24 April 2020
France submits final 2030 National Plan: what’s in it for wind ?
This week France submitted its final 2030 National Energy and Climate Plan (NECP) to the European Commission. The country will aim for 33% renewable energy in its energy mix in 2030. This translates into 40% renewables in the power sector – wind energy could deliver half of this. The Plan outlines ambitious, yet realistic targets and measures to deliver on the energy transition. However, their implementation remains key to fully tap into the French wind energy potential.
The Plan foresees up to 34.7GW of onshore wind in 2028. And the Government boosted up offshore wind ambitions to 5.2-6.2 GW by 2028 on the back of the competitive price delivered in the 2019 Dunkirk offshore tender (€44/MWh). France is also betting on cost reductions in floating wind. 750 MW auctions of floating wind are now scheduled by 2022. A first auction for large-scale floating wind farm is planned for 2021.
The Government aims at maintaining a stable and simplified legal framework for permitting of new and repowered projects. This includes reducing the permitting duration, and giving reasonable time to project leaders to develop wind farms while considering the environmental impacts of projects. Wind sites where turbines are coming at the end-of-their operational lifetime should be first reutilized for repowering.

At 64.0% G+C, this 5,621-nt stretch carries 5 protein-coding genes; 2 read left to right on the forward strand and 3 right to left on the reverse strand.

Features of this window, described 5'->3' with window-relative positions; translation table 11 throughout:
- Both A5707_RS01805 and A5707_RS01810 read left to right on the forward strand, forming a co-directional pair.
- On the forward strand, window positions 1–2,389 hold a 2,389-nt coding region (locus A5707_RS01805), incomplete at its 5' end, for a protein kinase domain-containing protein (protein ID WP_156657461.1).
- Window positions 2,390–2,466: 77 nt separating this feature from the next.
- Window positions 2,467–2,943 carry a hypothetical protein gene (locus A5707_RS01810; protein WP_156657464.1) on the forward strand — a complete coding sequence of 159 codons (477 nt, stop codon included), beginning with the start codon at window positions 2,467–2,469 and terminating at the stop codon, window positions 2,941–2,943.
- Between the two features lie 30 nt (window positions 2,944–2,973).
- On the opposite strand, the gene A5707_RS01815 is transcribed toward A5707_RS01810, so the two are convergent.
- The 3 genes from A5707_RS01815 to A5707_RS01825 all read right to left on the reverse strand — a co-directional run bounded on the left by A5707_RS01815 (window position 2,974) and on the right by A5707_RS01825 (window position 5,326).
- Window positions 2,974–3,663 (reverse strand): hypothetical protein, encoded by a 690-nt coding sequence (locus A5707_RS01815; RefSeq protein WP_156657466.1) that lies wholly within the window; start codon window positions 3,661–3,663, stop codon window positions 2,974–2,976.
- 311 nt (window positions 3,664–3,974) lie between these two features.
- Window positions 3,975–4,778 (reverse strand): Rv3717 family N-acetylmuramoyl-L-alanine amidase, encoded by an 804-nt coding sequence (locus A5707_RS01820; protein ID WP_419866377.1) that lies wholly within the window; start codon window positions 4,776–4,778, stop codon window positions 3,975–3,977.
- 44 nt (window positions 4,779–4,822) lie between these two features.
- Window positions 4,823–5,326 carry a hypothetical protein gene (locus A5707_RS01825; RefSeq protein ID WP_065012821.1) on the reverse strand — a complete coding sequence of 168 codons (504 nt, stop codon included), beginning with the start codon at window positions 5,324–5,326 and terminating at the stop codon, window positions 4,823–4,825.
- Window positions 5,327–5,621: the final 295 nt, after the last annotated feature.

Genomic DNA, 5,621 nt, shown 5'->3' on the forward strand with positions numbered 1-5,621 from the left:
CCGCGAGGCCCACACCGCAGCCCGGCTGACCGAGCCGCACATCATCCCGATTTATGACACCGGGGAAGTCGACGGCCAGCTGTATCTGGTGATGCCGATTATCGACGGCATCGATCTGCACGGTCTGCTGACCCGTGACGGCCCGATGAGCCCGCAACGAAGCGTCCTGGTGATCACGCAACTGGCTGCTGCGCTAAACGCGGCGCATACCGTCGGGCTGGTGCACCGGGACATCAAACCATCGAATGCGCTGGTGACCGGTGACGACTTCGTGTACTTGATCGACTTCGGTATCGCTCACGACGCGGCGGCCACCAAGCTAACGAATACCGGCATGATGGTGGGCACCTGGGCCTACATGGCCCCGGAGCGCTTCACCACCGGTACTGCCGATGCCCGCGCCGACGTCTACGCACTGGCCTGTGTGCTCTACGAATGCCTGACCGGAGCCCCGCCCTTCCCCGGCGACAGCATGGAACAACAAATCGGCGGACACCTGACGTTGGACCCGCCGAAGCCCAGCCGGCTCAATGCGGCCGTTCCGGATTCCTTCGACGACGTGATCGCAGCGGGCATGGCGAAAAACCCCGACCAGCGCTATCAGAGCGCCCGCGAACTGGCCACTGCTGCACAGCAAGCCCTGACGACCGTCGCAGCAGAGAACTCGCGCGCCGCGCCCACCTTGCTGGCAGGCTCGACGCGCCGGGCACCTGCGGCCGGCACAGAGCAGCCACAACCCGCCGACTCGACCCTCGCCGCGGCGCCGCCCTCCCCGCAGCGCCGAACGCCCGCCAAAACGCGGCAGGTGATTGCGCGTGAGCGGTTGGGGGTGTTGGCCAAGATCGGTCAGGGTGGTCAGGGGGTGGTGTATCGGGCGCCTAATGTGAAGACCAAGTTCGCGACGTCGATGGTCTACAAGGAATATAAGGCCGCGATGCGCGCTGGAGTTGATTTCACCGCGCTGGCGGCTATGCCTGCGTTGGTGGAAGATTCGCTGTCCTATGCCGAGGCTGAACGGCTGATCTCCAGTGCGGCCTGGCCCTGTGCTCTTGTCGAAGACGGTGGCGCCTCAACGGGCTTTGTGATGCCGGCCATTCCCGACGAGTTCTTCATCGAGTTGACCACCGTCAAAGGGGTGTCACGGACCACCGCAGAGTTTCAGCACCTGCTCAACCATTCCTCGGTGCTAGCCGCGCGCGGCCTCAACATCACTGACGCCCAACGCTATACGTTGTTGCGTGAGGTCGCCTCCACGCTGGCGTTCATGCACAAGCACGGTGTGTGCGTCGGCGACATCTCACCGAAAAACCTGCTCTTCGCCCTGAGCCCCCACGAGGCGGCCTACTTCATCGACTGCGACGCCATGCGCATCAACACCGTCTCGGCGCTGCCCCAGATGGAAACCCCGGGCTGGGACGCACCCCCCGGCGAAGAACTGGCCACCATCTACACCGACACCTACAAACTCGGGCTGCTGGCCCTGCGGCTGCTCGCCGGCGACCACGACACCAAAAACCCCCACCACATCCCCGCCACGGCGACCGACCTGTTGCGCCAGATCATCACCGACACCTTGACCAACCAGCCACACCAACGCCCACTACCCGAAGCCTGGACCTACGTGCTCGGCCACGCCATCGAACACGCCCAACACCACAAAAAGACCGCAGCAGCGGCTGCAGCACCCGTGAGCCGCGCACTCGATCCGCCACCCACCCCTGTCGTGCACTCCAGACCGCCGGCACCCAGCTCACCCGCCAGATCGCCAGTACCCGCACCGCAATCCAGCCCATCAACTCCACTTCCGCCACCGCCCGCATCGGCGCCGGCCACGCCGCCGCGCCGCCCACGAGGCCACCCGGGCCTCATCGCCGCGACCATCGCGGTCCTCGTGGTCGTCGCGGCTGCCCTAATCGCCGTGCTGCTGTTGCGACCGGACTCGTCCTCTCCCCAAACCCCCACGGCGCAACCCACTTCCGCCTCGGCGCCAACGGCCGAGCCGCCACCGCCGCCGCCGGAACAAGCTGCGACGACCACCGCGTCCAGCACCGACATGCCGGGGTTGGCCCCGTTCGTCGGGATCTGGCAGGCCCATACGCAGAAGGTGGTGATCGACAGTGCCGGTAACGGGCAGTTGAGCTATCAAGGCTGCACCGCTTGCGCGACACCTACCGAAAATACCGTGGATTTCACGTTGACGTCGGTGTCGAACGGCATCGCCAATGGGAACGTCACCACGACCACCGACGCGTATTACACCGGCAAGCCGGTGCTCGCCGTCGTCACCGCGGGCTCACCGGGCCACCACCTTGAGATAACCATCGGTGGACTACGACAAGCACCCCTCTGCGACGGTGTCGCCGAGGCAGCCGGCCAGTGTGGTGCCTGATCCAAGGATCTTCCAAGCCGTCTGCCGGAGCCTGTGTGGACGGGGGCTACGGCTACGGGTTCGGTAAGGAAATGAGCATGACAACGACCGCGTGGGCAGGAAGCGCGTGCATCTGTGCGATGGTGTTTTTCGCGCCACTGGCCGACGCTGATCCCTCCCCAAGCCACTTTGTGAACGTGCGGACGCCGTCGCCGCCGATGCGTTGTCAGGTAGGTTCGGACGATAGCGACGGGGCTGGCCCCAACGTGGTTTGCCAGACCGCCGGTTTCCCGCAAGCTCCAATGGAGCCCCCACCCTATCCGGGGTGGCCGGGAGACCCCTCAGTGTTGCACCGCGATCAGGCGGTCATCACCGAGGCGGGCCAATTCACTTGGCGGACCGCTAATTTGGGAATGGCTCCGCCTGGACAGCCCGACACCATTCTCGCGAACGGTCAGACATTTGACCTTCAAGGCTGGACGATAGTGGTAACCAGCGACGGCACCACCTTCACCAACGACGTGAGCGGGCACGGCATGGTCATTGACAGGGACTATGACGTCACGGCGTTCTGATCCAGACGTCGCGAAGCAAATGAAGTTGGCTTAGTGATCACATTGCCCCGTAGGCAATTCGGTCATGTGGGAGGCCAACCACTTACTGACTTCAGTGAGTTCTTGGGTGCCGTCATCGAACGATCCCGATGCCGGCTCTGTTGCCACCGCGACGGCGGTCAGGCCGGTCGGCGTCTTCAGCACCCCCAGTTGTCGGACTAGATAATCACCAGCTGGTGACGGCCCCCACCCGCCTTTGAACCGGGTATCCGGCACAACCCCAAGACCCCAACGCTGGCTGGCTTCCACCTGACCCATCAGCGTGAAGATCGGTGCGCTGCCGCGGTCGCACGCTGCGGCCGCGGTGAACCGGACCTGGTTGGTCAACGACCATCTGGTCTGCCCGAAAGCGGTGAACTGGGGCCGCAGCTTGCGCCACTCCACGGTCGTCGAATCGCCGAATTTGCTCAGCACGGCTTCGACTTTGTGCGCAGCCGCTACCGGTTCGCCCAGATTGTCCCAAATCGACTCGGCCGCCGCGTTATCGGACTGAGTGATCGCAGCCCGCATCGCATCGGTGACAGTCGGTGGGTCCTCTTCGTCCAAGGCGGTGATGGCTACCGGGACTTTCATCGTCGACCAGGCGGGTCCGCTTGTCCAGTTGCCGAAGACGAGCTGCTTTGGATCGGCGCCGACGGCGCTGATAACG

The Plan also outlines comprehensive electrification measures. All new vehicles should be zero-emission by 2040. To that end the Government has introduced various measures including a vehicle bonus-malus depending on emission and a conversion grant for low emission vehicles. Heating and cooling are also factored in with an estimate of 6.8 million units in individual homes and 2.2 million units in collective buildings by 2028. However, the Plan lacks specific incentives for the purchase of heat pumps and the promotion of electromobility in companies or public transport.
However, implementation remains key. Sticking to the foreseen auction schedules in the COVID-19 recovery phase is the first step to deploying the wind energy volumes necessary to fulfil national objectives. The simplification of administrative procedures and planning constraints for new and repowered projects should also be tackled as a matter of priority.